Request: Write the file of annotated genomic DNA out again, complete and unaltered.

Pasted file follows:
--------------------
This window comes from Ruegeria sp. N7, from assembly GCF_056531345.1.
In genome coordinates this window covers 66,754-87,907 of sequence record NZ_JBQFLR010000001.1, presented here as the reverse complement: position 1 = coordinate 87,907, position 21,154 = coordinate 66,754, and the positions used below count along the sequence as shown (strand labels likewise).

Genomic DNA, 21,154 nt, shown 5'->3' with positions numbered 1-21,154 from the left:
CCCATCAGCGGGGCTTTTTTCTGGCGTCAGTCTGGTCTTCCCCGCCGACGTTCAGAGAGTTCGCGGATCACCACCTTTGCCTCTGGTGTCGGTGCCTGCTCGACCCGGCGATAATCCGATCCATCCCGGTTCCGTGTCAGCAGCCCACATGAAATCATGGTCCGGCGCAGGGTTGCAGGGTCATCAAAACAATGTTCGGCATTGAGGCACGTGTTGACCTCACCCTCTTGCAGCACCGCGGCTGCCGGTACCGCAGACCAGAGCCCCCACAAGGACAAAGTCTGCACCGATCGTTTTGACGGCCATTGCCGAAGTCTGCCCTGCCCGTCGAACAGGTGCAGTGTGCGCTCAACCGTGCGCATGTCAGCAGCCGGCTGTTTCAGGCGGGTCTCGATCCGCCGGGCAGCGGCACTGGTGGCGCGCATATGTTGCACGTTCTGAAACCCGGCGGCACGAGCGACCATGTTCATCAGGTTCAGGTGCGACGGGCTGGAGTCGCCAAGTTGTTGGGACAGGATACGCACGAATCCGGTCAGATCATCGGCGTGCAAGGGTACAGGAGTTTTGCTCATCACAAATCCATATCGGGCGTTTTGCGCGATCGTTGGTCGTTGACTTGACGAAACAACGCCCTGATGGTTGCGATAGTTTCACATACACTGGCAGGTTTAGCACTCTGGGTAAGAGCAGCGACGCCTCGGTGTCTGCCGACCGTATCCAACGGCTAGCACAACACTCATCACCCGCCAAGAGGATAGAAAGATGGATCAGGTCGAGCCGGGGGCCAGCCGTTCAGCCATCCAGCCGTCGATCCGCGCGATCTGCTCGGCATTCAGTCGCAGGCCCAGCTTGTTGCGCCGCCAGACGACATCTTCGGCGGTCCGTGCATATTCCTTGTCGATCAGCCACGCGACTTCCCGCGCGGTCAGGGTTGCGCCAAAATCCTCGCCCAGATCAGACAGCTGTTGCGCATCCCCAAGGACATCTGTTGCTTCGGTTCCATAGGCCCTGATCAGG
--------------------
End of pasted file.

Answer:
This window comes from Ruegeria sp. N7, from assembly GCF_056531345.1.
In genome coordinates this window covers 66,754-87,907 of sequence record NZ_JBQFLR010000001.1, presented here as the reverse complement: position 1 = coordinate 87,907, position 21,154 = coordinate 66,754, and the positions used below count along the sequence as shown (strand labels likewise).

Genomic DNA, 21,154 nt, shown 5'->3' with positions numbered 1-21,154 from the left:
CCCATCAGCGGGGCTTTTTTCTGGCGTCAGTCTGGTCTTCCCCGCCGACGTTCAGAGAGTTCGCGGATCACCACCTTTGCCTCTGGTGTCGGTGCCTGCTCGACCCGGCGATAATCCGATCCATCCCGGTTCCGTGTCAGCAGCCCACATGAAATCATGGTCCGGCGCAGGGTTGCAGGGTCATCAAAACAATGTTCGGCATTGAGGCACGTGTTGACCTCACCCTCTTGCAGCACCGCGGCTGCCGGTACCGCAGACCAGAGCCCCCACAAGGACAAAGTCTGCACCGATCGTTTTGACGGCCATTGCCGAAGTCTGCCCTGCCCGTCGAACAGGTGCAGTGTGCGCTCAACCGTGCGCATGTCAGCAGCCGGCTGTTTCAGGCGGGTCTCGATCCGCCGGGCAGCGGCACTGGTGGCGCGCATATGTTGCACGTTCTGAAACCCGGCGGCACGAGCGACCATGTTCATCAGGTTCAGGTGCGACGGGCTGGAGTCGCCAAGTTGTTGGGACAGGATACGCACGAATCCGGTCAGATCATCGGCGTGCAAGGGTACAGGAGTTTTGCTCATCACAAATCCATATCGGGCGTTTTGCGCGATCGTTGGTCGTTGACTTGACGAAACAACGCCCTGATGGTTGCGATAGTTTCACATACACTGGCAGGTTTAGCACTCTGGGTAAGAGCAGCGACGCCTCGGTGTCTGCCGACCGTATCCAACGGCTAGCACAACACTCATCACCCGCCAAGAGGATAGAAAGATGGATCAGGTCGAGCCGGGGGCCAGCCGTTCAGCCATCCAGCCGTCGATCCGCGCGATCTGCTCGGCATTCAGTCGCAGGCCCAGCTTGTTGCGCCGCCAGACGACATCTTCGGCGGTCCGTGCATATTCCTTGTCGATCAGCCACGCGACTTCCCGCGCGGTCAGGGTTGCGCCAAAATCCTCGCCCAGATCAGACAGCTGTTGCGCATCCCCAAGGACATCTGTTGCTTCGGTTCCATAGGCCCTGATCAGG